Two of Australia’s largest and most powerful unions are one step closer to merging.

At a Maritime Union of Australia (MUA) conference over the weekend, members voted in support of a merger proposal with the Construction, Forestry, Mining and Energy Union (CFMEU).

The move was first telegraphed last year, and appears to be aimed at making a massive combined war chest for the union to fend off what it sees as the erosion of industrial relations in Australia.

MUA delegates agreed with the content of a document that condemned “the extreme political nature of the industrial offensive against Australian workers from neo-conservative commercial forces and the Abbott [now Turnbull] Government”.

“The offensive includes the systematic destruction of Australian workers' rights and job security, particularly through industry policy that is destroying manufacturing and related service industries and, the systematic reduction of trade union rights in mining, hydrocarbon and construction industries in particular,” the MUA's Principles for Amalgamation document said.

“The Royal Commission into Trade Unions and the constant attempts to further erode worker protections and rights through new legislation and the revisiting of old legislation, like the ABCC, is central to this offensive.”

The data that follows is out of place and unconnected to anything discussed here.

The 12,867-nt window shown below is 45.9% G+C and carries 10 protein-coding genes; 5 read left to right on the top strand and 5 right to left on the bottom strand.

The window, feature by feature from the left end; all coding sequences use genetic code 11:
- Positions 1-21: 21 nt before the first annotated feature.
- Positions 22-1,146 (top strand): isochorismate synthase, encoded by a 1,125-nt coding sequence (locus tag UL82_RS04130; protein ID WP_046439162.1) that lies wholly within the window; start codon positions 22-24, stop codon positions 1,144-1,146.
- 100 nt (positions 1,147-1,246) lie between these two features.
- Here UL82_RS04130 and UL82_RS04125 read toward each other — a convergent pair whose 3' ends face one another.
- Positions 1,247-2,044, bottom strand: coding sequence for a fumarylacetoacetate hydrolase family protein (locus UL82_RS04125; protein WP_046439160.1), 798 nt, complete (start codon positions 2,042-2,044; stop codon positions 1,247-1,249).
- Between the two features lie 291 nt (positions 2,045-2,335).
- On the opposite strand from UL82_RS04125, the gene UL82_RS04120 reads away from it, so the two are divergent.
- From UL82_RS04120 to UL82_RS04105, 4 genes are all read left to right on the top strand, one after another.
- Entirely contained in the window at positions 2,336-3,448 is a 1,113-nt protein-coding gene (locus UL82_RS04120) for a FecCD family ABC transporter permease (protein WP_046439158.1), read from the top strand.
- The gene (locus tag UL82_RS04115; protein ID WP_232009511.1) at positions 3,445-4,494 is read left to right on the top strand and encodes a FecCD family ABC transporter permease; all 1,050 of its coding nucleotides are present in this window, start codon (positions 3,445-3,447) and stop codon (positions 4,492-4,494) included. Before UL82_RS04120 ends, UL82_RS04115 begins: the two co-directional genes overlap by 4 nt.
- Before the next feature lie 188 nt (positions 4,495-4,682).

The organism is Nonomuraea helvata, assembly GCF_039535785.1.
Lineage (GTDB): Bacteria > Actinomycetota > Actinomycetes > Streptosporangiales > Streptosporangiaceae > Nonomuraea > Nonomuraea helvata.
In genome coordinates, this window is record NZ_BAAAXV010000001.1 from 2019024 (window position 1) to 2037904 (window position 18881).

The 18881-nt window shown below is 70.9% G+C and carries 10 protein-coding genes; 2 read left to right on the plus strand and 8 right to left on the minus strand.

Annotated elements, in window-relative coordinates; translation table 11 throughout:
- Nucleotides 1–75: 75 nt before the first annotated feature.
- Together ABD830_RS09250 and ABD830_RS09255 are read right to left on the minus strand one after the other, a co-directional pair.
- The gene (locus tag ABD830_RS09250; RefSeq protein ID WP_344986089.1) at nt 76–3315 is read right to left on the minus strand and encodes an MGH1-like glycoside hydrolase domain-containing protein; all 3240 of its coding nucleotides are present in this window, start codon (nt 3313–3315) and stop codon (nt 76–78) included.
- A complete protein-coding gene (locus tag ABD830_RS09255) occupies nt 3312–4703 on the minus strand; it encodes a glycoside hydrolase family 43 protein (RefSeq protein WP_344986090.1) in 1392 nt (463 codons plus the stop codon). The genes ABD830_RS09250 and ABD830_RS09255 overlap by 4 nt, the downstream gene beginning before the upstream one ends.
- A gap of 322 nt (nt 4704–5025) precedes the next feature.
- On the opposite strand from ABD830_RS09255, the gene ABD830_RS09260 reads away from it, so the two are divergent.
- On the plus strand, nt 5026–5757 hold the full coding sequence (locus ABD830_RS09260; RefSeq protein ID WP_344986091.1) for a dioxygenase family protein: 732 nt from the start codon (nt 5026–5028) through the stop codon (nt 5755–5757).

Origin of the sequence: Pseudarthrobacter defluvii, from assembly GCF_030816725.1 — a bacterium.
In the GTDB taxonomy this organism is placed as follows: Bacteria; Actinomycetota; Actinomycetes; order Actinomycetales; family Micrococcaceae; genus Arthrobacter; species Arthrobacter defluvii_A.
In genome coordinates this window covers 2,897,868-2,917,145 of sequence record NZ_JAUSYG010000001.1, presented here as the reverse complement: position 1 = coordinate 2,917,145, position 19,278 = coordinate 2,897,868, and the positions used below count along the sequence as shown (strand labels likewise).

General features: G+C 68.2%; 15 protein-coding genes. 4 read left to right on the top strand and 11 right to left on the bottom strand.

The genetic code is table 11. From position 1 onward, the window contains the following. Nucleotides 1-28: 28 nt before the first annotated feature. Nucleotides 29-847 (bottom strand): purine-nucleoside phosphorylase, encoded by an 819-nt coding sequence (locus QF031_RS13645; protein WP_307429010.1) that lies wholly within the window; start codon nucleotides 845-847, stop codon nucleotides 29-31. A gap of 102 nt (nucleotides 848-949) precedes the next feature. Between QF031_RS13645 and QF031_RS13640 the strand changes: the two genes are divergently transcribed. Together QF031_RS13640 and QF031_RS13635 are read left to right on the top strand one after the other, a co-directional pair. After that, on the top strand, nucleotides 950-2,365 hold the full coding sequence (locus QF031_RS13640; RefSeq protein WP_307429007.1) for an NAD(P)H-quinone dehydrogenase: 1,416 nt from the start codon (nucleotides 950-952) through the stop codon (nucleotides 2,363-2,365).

But the MUA has at least one caveat before it jumps into bed with the CFMEU – the MUA says the deal will only go ahead if it is allowed to operate as a separate division of the larger CFMEU.

The proposal must now be passed by the CFMEU national executive, who are due to meet this week.

If the CFMEU backs the plan, it will go back to MUA members to be finalised the deal.

The CFMEU is also negotiating a merger with the Textile, Clothing and Footwear Union of Australia (TCFUA).

It is unknown whether the TCFUA’s executive is lobbying for similar conditions as the MUA’s leaders, or what role it will play in the in the final united front.

The merger comes at the start of what will be a big year for industrial relations.

With a looming election and plans to reintroduce the Australian Building and Construction Commission (ABCC), insiders say the merger will allow for a massive union-led campaign against the Coalition, with a combined war chest.

Employment Minister Michaelia Cash says the merger is “a major threat to productivity, jobs growth and economic prosperity”.

“The fact that the two most militant unions in Australia are proposing to merge is extremely concerning,” Senator Cash said on Monday.

“The potential merger of further unions to cover the majority of transport logistics across Australia should concern all Australians.

“Since Mr Shorten became Opposition Leader, we have seen the increasing influence of radical unions over Labor policy — one can only imagine how this control would be exacerbated by these proposed mergers.”